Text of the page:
Nothing is more synonymous with Christianity than the cross. But in the city of Pensacola, city officials are appealing a decision made back in June by a U.S. District Court judge saying that a giant Christian cross in the city’s Bayview Park was unconstitutional, claiming that the cross isn’t of a “religious” nature and should be allowed to remain in the park.
City officials were making the claim that crosses are used to honor heroes or used for memorials when people die, therefore it’s not always about promoting Christianity, but “cultural heritage”. One can only imagine the push back if the symbol was a giant star of David, highlighting a giant double standard, and proving the point of a publically funded cross being unconstitutional and coercive to the public in favor of one state-sanctioned religion, (Christianity)- over others.
While the judgment was for the cross to come down within 30 days back in June, it remains in the park even to this day.
As reported by Patheos:
Despite the city of Pensacola — i.e. the taxpayers — already ponying up more than $130,000 to fight this battle, city officials decided to appeal the decision.
They’re now getting help from 14 attorneys general from across the country, all of whom say a Giant Christian Cross should be considered a totally secular monument.
The amicus brief is signed by the attorneys general from Alabama, Florida, Georgia, Indiana, Kansas, Louisiana, Missouri, Nebraska, Nevada, North Dakota, Ohio, Oklahoma, South Carolina, and Utah. And what they say will leave you scratching your head.
Specifically, they argue that the Giant Christian Cross shouldn’t automatically be considered a religious symbol, that there’s no religious coercion involved, and that the Mayor’s comments (that there will “always [be] a place for religion in the public square”) shouldn’t be interpreted as evidence that the GIANT CHRISTIAN CROSS is religious.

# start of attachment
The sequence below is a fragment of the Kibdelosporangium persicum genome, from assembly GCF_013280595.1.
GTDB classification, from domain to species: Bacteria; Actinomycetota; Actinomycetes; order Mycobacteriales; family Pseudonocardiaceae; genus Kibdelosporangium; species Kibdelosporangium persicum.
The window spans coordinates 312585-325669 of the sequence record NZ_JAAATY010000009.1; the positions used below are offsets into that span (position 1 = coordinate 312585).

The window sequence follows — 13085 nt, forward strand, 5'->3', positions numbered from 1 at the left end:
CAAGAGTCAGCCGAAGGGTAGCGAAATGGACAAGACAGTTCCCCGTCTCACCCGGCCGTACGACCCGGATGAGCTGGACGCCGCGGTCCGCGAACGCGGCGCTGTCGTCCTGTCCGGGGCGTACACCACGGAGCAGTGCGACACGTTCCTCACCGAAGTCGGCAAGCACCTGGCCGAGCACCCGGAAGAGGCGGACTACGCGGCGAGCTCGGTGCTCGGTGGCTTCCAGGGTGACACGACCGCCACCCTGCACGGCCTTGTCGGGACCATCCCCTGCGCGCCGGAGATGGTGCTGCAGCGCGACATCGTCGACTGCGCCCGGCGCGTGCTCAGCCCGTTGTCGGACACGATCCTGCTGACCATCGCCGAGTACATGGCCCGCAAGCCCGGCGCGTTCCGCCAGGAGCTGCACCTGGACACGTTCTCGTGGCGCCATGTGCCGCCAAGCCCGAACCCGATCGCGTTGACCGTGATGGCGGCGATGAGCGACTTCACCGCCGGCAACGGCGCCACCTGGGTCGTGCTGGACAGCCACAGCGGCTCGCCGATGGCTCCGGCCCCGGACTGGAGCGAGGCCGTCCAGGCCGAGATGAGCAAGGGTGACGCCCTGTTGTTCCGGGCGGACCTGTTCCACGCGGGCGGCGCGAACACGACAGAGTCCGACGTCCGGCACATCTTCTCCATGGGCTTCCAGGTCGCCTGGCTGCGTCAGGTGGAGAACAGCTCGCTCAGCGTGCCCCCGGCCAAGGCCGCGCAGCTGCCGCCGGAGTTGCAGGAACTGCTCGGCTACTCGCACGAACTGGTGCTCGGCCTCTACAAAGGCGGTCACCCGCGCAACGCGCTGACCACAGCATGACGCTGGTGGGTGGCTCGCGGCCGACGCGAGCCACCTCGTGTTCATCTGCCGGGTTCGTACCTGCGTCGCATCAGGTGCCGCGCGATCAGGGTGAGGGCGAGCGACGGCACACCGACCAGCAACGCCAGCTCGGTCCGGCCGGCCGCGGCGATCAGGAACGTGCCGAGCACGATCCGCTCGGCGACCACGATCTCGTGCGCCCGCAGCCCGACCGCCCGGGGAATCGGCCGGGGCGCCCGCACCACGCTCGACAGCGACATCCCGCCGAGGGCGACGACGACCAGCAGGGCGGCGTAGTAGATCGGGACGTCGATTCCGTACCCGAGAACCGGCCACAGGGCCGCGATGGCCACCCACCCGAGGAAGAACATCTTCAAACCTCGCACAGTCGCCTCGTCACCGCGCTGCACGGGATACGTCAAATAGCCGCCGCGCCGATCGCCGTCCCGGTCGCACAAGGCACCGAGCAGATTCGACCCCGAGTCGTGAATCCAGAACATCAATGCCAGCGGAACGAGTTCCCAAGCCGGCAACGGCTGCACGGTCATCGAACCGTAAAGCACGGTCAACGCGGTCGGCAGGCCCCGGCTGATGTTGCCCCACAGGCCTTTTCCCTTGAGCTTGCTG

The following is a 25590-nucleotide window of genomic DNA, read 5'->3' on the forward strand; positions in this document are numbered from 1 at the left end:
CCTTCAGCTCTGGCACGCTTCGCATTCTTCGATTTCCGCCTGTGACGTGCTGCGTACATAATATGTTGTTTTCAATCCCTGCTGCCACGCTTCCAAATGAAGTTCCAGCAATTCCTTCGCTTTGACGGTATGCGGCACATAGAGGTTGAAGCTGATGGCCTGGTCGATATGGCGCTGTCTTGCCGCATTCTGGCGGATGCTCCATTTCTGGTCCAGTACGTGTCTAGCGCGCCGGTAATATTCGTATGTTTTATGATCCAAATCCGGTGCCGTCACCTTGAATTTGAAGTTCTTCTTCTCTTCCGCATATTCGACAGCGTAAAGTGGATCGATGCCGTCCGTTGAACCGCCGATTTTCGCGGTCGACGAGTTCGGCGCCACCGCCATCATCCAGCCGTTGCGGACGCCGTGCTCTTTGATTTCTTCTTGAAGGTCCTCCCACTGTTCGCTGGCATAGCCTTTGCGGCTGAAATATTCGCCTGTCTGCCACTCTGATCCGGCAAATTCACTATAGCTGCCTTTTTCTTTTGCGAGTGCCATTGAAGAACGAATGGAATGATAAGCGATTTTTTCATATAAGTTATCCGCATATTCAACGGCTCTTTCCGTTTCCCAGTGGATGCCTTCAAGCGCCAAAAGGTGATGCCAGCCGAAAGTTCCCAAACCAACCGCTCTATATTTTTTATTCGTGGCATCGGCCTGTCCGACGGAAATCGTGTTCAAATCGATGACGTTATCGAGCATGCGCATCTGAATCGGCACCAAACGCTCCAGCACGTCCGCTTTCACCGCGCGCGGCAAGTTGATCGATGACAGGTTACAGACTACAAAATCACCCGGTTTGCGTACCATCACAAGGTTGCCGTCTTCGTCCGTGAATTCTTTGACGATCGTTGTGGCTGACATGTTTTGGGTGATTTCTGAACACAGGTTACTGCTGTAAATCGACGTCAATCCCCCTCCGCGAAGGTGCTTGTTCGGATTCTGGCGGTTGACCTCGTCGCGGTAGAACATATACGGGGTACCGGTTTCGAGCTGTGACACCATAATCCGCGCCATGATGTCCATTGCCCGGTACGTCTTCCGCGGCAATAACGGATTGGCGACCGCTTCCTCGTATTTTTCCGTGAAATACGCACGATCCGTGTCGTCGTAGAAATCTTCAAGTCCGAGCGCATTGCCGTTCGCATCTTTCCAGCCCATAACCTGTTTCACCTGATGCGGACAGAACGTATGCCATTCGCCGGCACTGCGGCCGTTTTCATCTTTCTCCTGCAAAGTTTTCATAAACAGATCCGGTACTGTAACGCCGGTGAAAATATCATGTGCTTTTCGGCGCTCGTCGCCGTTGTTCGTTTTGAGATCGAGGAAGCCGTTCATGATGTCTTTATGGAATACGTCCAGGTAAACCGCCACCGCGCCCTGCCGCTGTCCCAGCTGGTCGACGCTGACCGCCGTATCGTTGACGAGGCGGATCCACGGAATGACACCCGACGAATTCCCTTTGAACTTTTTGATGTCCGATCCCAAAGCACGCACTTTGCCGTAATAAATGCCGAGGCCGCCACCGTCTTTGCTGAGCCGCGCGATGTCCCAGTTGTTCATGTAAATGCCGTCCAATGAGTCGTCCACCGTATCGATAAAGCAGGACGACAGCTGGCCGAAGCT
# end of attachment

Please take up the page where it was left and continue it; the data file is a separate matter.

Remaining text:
… the Court should make clear that a Latin cross on public property may serve a secular purpose, especially over time, and that the absence of any direct or indirect coercion is always a key consideration under the Establishment Clause.
How on earth could they justify that? In essence, they say we use the cross to honor heroes and create makeshift memorials when people die, therefore it’s not always about promoting Christianity. Furthermore, when the Giant Christian Cross has been up for 75 years without a challenge, we should be able to assume it reflects “cultural heritage” rather than religion.
Other cities are banking on Pensacola’s win in order to keep their own Christian monuments. Because if Pensacola’s giant Cross is removed, “the district court’s reasoning would threaten countless monuments across the Circuit.”
The article continues:
As detailed in the City’s appendix, state and local parks, squares, and government buildings boast veterans’ memorials that contain religious imagery, including crosses, citations to scripture, and the like.
If you let the decision stand, they say, then all the Christian monuments across the country will be in jeopardy. Damn right they will be! They never should have gone up at all, and it’s about time these cities stop promoting Christianity when they ought to be promoting inclusivity.
What are your thoughts on a publicly funded giant cross in your city? Do you buy the explanation that the cross is not a religious symbol, but simply a “piece of cultural heritage”? Let us know what you think, and leave a comment below.
(Article by Tasha Sharifa)